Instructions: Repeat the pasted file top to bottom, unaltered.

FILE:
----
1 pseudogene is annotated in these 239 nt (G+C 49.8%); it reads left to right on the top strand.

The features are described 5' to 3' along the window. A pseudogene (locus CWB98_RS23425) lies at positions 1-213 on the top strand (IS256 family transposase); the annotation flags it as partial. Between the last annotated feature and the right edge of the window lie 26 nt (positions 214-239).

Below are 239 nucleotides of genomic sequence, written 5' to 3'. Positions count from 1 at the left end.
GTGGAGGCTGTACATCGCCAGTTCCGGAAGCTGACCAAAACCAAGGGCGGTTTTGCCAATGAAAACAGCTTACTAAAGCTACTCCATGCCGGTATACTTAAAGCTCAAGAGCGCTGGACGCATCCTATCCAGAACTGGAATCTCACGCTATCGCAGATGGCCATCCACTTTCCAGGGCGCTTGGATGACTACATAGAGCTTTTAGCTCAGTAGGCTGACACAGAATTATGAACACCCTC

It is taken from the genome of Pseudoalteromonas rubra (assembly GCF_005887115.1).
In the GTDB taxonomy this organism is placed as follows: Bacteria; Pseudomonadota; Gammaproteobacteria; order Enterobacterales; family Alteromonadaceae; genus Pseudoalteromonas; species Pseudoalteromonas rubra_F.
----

1 pseudogene is annotated in these 239 nt (G+C 49.8%); it reads left to right on the top strand.

The features are described 5' to 3' along the window. A pseudogene (locus CWB98_RS23425) lies at positions 1-213 on the top strand (IS256 family transposase); the annotation flags it as partial. Between the last annotated feature and the right edge of the window lie 26 nt (positions 214-239).

Below are 239 nucleotides of genomic sequence, written 5' to 3'. Positions count from 1 at the left end.
GTGGAGGCTGTACATCGCCAGTTCCGGAAGCTGACCAAAACCAAGGGCGGTTTTGCCAATGAAAACAGCTTACTAAAGCTACTCCATGCCGGTATACTTAAAGCTCAAGAGCGCTGGACGCATCCTATCCAGAACTGGAATCTCACGCTATCGCAGATGGCCATCCACTTTCCAGGGCGCTTGGATGACTACATAGAGCTTTTAGCTCAGTAGGCTGACACAGAATTATGAACACCCTC

It is taken from the genome of Pseudoalteromonas rubra (assembly GCF_005887115.1).
In the GTDB taxonomy this organism is placed as follows: Bacteria; Pseudomonadota; Gammaproteobacteria; order Enterobacterales; family Alteromonadaceae; genus Pseudoalteromonas; species Pseudoalteromonas rubra_F.